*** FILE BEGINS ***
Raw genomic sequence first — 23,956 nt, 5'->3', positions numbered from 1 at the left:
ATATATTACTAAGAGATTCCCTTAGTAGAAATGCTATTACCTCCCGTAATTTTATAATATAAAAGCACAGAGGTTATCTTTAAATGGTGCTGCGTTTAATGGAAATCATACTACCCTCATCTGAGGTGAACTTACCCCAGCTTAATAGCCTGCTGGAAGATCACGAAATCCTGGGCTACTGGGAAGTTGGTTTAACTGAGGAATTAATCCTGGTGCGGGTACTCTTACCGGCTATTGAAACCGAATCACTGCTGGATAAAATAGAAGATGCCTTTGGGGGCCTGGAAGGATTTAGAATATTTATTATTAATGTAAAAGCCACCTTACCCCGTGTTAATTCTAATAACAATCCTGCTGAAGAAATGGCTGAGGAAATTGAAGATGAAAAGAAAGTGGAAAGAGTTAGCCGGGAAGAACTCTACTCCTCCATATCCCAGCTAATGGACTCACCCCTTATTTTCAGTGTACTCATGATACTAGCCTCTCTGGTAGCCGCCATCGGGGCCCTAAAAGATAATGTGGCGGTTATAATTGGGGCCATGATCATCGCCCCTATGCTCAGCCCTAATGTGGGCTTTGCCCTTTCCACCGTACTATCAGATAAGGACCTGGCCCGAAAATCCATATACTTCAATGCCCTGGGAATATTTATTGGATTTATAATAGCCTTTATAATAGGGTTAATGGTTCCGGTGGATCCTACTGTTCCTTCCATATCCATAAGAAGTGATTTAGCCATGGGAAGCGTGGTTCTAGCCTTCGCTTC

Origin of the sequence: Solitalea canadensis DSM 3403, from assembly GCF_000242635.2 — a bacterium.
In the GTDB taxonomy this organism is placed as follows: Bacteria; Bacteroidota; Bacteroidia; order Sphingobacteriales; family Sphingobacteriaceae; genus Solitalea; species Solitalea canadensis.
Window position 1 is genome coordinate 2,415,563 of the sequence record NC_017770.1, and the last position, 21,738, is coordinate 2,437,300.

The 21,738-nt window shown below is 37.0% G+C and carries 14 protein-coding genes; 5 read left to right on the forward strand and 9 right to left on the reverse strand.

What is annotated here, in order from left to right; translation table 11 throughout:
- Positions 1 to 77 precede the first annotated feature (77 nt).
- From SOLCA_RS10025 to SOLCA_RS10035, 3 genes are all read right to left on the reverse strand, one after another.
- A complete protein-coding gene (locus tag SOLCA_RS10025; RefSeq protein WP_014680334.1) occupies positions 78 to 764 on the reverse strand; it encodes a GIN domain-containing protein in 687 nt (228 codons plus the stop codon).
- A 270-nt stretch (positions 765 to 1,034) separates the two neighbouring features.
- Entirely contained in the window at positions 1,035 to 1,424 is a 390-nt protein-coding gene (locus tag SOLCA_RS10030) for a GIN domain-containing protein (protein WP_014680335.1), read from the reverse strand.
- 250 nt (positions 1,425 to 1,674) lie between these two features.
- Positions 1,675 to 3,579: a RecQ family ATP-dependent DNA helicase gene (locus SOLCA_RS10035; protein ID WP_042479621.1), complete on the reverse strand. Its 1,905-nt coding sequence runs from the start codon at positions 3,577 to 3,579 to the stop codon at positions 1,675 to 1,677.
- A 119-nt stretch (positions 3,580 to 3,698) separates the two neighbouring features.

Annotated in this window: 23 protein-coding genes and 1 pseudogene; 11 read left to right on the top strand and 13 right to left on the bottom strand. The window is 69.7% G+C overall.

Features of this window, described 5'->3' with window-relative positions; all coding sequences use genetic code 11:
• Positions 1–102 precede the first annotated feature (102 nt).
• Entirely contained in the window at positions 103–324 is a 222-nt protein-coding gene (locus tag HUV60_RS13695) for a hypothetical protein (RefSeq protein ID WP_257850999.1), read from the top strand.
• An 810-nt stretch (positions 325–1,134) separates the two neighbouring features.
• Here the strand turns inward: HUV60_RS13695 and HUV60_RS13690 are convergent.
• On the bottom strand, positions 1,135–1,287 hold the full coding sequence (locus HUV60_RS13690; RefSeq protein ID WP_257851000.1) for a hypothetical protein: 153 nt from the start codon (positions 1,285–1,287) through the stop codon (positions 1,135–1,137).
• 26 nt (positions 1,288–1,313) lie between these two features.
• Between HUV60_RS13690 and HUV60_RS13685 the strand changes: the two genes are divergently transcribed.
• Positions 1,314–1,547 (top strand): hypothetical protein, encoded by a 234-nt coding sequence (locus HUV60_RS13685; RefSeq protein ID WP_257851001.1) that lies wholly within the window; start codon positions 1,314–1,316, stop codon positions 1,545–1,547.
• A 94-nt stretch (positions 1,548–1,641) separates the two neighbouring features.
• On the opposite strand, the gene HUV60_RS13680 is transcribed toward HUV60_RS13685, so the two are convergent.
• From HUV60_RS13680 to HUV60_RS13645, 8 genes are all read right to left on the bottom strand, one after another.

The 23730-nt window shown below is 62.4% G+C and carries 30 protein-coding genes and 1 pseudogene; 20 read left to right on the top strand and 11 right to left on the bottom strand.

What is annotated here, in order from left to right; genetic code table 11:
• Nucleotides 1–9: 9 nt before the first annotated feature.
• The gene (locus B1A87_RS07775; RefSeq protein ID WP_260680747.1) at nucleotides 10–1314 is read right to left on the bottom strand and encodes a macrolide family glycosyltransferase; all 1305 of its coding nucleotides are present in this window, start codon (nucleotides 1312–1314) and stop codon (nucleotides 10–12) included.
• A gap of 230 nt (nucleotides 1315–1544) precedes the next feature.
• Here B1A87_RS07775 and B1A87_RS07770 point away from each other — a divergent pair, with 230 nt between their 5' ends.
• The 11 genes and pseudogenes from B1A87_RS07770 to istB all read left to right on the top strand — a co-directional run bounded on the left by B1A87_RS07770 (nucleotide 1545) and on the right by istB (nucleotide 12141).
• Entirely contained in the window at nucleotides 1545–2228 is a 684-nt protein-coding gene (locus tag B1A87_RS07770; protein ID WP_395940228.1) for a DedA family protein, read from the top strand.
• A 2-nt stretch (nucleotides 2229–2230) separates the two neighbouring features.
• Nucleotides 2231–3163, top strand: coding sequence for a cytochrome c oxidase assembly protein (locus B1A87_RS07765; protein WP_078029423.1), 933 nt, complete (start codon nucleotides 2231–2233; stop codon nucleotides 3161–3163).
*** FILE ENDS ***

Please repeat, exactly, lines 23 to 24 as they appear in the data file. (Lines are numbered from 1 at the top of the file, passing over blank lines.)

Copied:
• 26 nt (positions 1,288–1,313) lie between these two features.
• Between HUV60_RS13690 and HUV60_RS13685 the strand changes: the two genes are divergently transcribed.